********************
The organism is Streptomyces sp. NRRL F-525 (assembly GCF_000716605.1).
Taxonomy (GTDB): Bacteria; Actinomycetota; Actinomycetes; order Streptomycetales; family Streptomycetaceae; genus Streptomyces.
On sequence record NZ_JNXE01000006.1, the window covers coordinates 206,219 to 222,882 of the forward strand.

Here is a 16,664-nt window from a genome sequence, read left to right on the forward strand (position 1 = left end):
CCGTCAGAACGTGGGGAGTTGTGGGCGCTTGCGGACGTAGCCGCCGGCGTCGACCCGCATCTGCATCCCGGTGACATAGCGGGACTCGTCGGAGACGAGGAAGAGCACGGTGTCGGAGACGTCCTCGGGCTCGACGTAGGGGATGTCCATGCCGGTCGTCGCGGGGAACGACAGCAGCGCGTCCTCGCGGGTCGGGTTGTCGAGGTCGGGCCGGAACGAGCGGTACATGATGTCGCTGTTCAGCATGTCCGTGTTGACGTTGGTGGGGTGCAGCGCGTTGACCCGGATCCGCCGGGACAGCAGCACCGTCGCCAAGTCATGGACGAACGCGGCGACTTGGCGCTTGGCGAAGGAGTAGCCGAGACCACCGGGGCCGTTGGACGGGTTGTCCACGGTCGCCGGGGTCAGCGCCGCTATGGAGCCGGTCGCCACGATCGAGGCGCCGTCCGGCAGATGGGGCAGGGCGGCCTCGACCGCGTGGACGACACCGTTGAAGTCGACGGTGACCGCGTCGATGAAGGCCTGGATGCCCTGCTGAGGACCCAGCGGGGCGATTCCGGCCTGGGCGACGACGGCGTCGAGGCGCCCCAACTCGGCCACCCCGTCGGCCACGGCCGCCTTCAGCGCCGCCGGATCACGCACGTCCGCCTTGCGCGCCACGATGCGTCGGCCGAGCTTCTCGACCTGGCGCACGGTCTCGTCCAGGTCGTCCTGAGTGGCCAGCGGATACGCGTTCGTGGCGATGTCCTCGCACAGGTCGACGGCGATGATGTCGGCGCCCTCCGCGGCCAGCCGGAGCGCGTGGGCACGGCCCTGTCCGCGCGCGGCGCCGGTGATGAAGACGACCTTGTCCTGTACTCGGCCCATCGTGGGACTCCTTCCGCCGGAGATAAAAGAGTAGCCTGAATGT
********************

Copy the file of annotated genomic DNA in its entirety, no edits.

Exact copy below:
The organism is Streptomyces sp. NRRL F-525 (assembly GCF_000716605.1).
Taxonomy (GTDB): Bacteria; Actinomycetota; Actinomycetes; order Streptomycetales; family Streptomycetaceae; genus Streptomyces.
On sequence record NZ_JNXE01000006.1, the window covers coordinates 206,219 to 222,882 of the forward strand.

Here is a 16,664-nt window from a genome sequence, read left to right on the forward strand (position 1 = left end):
CCGTCAGAACGTGGGGAGTTGTGGGCGCTTGCGGACGTAGCCGCCGGCGTCGACCCGCATCTGCATCCCGGTGACATAGCGGGACTCGTCGGAGACGAGGAAGAGCACGGTGTCGGAGACGTCCTCGGGCTCGACGTAGGGGATGTCCATGCCGGTCGTCGCGGGGAACGACAGCAGCGCGTCCTCGCGGGTCGGGTTGTCGAGGTCGGGCCGGAACGAGCGGTACATGATGTCGCTGTTCAGCATGTCCGTGTTGACGTTGGTGGGGTGCAGCGCGTTGACCCGGATCCGCCGGGACAGCAGCACCGTCGCCAAGTCATGGACGAACGCGGCGACTTGGCGCTTGGCGAAGGAGTAGCCGAGACCACCGGGGCCGTTGGACGGGTTGTCCACGGTCGCCGGGGTCAGCGCCGCTATGGAGCCGGTCGCCACGATCGAGGCGCCGTCCGGCAGATGGGGCAGGGCGGCCTCGACCGCGTGGACGACACCGTTGAAGTCGACGGTGACCGCGTCGATGAAGGCCTGGATGCCCTGCTGAGGACCCAGCGGGGCGATTCCGGCCTGGGCGACGACGGCGTCGAGGCGCCCCAACTCGGCCACCCCGTCGGCCACGGCCGCCTTCAGCGCCGCCGGATCACGCACGTCCGCCTTGCGCGCCACGATGCGTCGGCCGAGCTTCTCGACCTGGCGCACGGTCTCGTCCAGGTCGTCCTGAGTGGCCAGCGGATACGCGTTCGTGGCGATGTCCTCGCACAGGTCGACGGCGATGATGTCGGCGCCCTCCGCGGCCAGCCGGAGCGCGTGGGCACGGCCCTGTCCGCGCGCGGCGCCGGTGATGAAGACGACCTTGTCCTGTACTCGGCCCATCGTGGGACTCCTTCCGCCGGAGATAAAAGAGTAGCCTGAATGT